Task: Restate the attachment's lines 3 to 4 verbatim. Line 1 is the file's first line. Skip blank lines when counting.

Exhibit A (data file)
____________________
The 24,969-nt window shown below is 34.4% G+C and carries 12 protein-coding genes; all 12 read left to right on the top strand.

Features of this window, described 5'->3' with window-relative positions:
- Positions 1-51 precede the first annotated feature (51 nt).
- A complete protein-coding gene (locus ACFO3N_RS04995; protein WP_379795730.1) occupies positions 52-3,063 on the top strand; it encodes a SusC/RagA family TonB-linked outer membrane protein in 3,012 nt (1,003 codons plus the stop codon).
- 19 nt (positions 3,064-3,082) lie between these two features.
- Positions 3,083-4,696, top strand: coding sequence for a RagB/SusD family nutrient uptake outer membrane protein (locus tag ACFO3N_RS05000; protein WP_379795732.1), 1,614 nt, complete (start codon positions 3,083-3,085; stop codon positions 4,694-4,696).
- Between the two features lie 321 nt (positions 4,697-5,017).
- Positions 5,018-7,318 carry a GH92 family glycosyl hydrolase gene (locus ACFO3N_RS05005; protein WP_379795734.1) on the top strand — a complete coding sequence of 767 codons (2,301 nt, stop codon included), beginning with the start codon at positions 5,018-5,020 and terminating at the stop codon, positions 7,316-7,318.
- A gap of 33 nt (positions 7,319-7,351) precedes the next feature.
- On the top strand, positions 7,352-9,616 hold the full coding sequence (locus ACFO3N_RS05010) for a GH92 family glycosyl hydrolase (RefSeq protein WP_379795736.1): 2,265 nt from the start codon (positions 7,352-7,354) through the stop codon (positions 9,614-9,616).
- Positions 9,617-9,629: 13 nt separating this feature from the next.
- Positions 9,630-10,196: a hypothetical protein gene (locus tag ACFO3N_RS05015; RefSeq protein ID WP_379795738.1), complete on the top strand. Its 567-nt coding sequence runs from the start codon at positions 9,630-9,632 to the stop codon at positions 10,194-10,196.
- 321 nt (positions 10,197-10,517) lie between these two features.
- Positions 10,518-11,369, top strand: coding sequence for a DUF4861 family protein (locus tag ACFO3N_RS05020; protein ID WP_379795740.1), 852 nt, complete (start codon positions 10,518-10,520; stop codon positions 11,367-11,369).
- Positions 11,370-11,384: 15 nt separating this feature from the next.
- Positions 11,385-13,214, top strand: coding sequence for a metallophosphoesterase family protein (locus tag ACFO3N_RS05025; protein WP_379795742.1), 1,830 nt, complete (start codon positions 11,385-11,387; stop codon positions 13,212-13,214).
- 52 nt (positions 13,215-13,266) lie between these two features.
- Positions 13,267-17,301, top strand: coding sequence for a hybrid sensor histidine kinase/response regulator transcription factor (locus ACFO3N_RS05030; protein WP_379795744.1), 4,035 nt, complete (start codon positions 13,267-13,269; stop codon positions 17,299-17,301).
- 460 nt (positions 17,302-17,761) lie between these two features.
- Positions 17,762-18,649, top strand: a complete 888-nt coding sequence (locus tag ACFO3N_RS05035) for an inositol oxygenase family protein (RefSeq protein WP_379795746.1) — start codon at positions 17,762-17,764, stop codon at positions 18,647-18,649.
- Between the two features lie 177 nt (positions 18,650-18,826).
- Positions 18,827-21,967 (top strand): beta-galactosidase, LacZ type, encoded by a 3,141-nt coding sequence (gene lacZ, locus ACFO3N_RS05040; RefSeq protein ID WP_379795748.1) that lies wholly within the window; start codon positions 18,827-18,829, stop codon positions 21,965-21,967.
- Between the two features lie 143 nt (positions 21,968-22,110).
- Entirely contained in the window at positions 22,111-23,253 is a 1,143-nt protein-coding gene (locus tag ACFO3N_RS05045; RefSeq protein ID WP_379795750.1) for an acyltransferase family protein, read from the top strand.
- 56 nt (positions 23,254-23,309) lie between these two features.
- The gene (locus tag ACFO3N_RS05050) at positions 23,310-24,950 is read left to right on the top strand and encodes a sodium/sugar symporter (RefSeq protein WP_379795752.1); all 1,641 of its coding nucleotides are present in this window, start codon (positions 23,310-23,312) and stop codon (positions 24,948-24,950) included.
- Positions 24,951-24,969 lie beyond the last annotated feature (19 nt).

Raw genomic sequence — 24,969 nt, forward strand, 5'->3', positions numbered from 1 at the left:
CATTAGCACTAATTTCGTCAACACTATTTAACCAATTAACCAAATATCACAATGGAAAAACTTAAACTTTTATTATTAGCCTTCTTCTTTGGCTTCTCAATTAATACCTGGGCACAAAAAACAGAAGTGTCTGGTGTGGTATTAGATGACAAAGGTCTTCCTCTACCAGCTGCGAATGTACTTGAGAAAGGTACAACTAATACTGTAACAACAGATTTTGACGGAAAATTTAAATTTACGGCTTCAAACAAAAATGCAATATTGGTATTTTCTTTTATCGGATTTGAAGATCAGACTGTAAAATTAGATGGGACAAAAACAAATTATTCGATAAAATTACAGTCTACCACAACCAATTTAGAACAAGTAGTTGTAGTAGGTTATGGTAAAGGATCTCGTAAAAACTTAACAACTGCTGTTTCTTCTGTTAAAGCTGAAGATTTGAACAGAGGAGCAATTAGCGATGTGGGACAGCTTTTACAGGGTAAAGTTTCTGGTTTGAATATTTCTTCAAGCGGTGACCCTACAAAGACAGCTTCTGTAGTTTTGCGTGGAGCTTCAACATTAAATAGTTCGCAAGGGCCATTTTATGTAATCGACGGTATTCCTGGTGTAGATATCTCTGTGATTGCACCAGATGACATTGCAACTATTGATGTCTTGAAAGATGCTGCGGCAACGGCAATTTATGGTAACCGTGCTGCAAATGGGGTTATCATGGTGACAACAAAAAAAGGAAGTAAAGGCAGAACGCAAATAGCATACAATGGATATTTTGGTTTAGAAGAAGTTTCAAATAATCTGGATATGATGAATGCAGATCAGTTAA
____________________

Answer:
- Positions 1-51 precede the first annotated feature (51 nt).
- A complete protein-coding gene (locus ACFO3N_RS04995; protein WP_379795730.1) occupies positions 52-3,063 on the top strand; it encodes a SusC/RagA family TonB-linked outer membrane protein in 3,012 nt (1,003 codons plus the stop codon).